"Kissed, bewitched": to whom the poet confessed his love, to whom the lyrics were alien
"Kissed, bewitched": to whom the poet confessed his love, to whom the lyrics were alien
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To whom the poet confessed his love, to whom the lyrics were alien

The history of the creation of the poem "Kissed, bewitched …", which has become a popular romance, is very curious. After reading it, it may seem that it was written by a young man in love with an ardent gaze. But in fact it was written by a serious 54-year-old serious pedant with the manners and appearance of an accountant. In addition, until 1957, it was in that year that Zabolotsky created his "Last Love" cycle, intimate lyrics were completely alien to him. And suddenly, at the end of life, this marvelous lyric cycle.

Nikolai Zabolotsky (just like that, he became Zabolotsky with an emphasis on the penultimate syllable only in 1925) was born on April 24, 1903 in Urzhum, Vyatka province. In his youth, he became a student at the Herzen Institute in St. Petersburg, and as a student he became a member of the OBERIU group. The Oberiuts had a purely consumer attitude towards women, and Zabolotsky himself was among those who "scolded women violently." Schwartz recalled that Zabolotsky and Akhmatova simply could not stand each other. "A chicken is not a bird, a woman is not a poet," Zabolotsky liked to repeat. Zabolotsky carried his disdainful attitude towards the opposite sex through almost his entire life and was not noticed in love lyrics.

Nikolay Zabolotsky

But despite such life approaches, the marriage of Nikolai Alekseevich was successful and was very strong. He married a classmate - slender, dark-eyed, laconic, who became a wonderful wife, mother and mistress.

Zabolotsky gradually left the Oberiuts, his experiments with words and images expanded significantly, and by the mid-1930s he became a famous poet. But the denunciation of the poet, which happened in 1938, divided his life and work into two parts. It is known that Zabolotsky was tortured during the investigation, but he never signed anything. Maybe that's why he was given a minimum of five years. Many writers were ground by the GULAG - Babel, Kharms, Mandelstam. Zabolotsky survived - according to biographers, thanks to his family and wife, who was his guardian angel.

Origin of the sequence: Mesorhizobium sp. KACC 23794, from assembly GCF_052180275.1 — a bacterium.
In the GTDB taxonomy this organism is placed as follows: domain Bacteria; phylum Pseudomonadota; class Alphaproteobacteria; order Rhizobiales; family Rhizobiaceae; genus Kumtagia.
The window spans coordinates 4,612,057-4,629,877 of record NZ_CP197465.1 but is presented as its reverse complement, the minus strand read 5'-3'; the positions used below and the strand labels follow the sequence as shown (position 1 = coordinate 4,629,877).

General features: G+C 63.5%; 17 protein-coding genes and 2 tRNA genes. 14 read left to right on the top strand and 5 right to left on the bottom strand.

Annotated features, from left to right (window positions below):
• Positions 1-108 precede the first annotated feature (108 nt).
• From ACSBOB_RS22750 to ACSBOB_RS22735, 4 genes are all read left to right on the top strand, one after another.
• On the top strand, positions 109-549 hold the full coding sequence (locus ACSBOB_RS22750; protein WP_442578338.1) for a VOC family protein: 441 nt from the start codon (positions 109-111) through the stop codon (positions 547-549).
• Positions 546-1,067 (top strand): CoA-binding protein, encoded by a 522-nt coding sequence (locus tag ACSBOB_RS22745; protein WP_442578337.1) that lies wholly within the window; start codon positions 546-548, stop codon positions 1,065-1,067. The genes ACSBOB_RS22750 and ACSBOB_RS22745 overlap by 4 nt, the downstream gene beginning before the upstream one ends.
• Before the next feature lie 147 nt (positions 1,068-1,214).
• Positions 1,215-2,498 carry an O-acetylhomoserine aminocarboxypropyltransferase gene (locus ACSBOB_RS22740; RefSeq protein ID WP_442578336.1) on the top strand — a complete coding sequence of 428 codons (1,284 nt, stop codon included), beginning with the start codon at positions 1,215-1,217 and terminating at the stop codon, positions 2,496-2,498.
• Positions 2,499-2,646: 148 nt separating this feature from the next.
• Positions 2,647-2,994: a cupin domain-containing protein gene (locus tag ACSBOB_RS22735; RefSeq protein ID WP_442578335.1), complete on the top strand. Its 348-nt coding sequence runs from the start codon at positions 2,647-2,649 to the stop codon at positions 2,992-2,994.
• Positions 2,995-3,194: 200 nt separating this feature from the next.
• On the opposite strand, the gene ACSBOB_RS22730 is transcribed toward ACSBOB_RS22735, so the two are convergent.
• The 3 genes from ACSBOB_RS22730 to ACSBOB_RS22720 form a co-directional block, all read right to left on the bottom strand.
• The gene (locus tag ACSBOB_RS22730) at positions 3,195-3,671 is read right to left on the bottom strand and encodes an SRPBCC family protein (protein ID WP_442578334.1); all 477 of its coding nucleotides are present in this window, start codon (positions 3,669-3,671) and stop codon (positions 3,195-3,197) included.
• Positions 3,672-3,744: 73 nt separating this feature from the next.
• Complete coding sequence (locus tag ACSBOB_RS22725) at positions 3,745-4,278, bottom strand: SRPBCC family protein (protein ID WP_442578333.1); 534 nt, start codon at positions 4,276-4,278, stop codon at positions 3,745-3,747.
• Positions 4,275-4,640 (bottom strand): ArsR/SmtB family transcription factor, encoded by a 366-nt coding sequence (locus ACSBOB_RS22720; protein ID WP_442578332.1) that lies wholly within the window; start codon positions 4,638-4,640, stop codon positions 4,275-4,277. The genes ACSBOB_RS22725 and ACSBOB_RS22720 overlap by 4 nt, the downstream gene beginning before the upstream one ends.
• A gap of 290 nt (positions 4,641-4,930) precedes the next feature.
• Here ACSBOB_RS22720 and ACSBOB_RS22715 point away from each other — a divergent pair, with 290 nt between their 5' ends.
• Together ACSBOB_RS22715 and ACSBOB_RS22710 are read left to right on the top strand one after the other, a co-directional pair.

Nikolai Alekseevich, Ekaterina Vasilievna and Natasha. Photo of 1946

He was exiled to Karaganda and his wife and children followed him. The poet was released only in 1946 thanks to the efforts of famous colleagues, in particular, Fadeev. After his release, Zabolotsky was allowed to live with his family in Moscow. He was reinstated in the Writers' Union, and the writer Ilyenkov gave him his dacha in Peredelkino. He worked hard on translations. Gradually, everything worked out: publications, fame, prosperity, an apartment in Moscow and the Order of the Red Banner of Labor.

But in 1956 something happened that Zabolotsky had never expected - his wife left him. 48-year-old Ekaterina Vasilievna, who lived for many years for her husband, who did not see any care or affection from him, went to the writer and famous heartthrob Vasily Grossman. "If she swallowed the bus," writes the son of Korney Chukovsky, Nikolai, "Zabolotsky would be less surprised!"

Nikolai Alekseevich Zabolotsky

Surprise was replaced by horror. Zabolotsky was helpless, crushed and pitiful. His grief led him to Natalya Roskina, a 28-year-old single and intelligent woman. Confused by what had happened, he simply called a certain lady who loved his poetry. That's all he knew about her. He let the one who knew all his styles from a young age, they met and became lovers.

There were no happy ones in this triangle. And Zabolotsky himself, and his wife, and Natalya Roskina suffered in their own way.But it was the poet's personal tragedy that prompted him to create a cycle of lyric poems "The Last Love", which became one of the most talented and nagging in Russian poetry. But among all the poems included in the collection, "Confession" stands apart - a true masterpiece, a whole storm of feelings and emotions. In this poem, the two women of the poet merged into one image.

Ekaterina Vasilievna returned to her husband in 1958. Another famous poem by N. Zabolotsky “Don't let your soul be lazy” dates back to this year. It was already written by a terminally ill person. 1, 5 months after the return of his wife, Nikolai Zabolotsky died from a second heart attack.

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